Green Bay Packers running back Eddie Lacy has worked extremely hard this offseason to get in better shape for the 2016 season after last year ended with head coach Mike McCarthy calling him out, saying, "He cannot play at the weight he did this year."
All those efforts seem to have paid off so far as Lacy looks significantly leaner this spring, which his Packers teammates have noticed.
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Still, the question of Lacy's weight was the predominant one when the Packers opened minicamp this spring and will likely continue to be a topic of discussion (good or bad) this fall.
How much Lacy weighs -- which McCarthy was asked after the first practice this spring -- is actually the wrong question, though. McCarthy explained what's more important (via the Journal-Sentinel):
"Every player has a body composition, so that's what we focus on," McCarthy said. "That's a daily focus and evaluation between the weight room and the training room and the nutrition."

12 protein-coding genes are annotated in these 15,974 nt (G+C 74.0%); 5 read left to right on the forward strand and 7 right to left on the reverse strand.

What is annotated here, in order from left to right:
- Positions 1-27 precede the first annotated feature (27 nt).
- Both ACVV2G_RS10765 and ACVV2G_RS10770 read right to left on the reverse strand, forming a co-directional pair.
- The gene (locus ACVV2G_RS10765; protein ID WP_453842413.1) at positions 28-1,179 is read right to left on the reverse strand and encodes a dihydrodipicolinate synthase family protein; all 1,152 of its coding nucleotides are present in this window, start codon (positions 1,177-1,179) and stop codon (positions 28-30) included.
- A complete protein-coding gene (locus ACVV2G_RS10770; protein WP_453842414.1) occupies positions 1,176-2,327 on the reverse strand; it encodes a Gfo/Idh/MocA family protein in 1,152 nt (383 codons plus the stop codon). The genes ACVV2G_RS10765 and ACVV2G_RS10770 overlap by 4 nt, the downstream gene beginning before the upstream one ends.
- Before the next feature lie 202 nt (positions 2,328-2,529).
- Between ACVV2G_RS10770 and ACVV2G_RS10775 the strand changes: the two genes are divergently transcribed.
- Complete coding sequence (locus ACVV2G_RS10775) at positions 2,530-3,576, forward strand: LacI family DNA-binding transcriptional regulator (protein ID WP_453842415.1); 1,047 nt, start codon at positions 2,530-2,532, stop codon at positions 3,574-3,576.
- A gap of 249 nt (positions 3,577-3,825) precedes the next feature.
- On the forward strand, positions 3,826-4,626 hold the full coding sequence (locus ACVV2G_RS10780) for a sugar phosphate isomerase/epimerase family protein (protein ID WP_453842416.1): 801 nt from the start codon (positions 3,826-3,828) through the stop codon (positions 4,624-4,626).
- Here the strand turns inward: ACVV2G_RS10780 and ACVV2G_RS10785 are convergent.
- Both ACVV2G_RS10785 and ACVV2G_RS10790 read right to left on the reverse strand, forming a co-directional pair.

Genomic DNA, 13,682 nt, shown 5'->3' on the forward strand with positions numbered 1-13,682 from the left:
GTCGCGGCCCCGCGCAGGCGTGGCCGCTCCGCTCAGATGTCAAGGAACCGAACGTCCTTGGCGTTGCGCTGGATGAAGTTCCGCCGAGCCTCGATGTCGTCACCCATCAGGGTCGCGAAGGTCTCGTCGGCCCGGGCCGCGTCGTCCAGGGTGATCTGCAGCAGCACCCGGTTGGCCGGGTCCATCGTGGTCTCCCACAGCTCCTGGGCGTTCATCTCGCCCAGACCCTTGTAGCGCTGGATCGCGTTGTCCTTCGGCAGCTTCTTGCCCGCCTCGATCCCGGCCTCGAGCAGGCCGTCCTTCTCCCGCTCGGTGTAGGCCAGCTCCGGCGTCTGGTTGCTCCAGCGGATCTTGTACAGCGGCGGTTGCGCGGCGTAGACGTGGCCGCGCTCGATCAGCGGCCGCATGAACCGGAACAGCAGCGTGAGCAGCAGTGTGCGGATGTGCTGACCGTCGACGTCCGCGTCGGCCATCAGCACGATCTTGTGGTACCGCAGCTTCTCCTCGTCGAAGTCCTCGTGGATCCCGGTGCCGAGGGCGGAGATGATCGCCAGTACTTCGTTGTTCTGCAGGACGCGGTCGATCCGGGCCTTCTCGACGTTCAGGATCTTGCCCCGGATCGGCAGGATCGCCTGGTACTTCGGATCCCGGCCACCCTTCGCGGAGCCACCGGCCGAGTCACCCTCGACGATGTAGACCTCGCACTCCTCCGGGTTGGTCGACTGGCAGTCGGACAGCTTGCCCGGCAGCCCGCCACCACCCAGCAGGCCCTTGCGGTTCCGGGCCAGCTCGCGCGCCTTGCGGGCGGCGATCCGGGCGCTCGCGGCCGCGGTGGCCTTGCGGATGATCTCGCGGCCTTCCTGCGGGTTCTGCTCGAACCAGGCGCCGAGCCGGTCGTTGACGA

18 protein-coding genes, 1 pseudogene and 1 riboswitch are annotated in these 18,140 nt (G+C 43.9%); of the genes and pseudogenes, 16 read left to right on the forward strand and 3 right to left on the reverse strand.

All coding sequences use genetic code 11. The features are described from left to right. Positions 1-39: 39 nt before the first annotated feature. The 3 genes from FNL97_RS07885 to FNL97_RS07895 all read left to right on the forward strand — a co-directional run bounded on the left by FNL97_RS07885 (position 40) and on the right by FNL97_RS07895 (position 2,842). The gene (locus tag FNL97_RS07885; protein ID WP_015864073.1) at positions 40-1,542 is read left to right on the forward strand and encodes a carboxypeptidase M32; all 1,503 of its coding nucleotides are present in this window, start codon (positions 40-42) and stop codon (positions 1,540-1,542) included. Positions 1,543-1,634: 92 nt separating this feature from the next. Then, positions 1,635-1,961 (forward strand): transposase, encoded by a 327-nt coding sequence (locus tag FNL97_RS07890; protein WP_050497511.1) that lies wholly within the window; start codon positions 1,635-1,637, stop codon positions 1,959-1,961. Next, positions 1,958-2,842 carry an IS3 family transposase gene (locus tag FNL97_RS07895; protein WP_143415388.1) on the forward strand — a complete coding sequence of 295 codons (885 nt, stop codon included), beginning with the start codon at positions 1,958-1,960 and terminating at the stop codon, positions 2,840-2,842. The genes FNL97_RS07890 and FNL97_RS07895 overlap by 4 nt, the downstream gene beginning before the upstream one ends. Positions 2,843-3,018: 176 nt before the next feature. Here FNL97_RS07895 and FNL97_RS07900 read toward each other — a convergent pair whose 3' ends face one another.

Here's how the Packers will determine if Lacy (and everyone else) is in proper shape: Instead of using a traditional scale to record a weight in pounds, the Packers are using a DXA scan, which is a high-tech way to judge body composition and get a true reading of physical condition.
Players lie on a platform and slide into a machine (sort of like an MRI) that takes X-ray images, which give the Packers muscle, fat and bone mass for every region of a player's body and don't let players hide behind the number on the scale.
If a player added eight pounds of fat in the offseason but lost eight pounds of muscle mass, for instance, the scale would read the same even though he's in signifcantly worse shape. The DXA scan reveals that information.
How many pounds Lacy carries around this season will probably be reported and highly discussed, but it'll be an overrated figure and won't really be the point.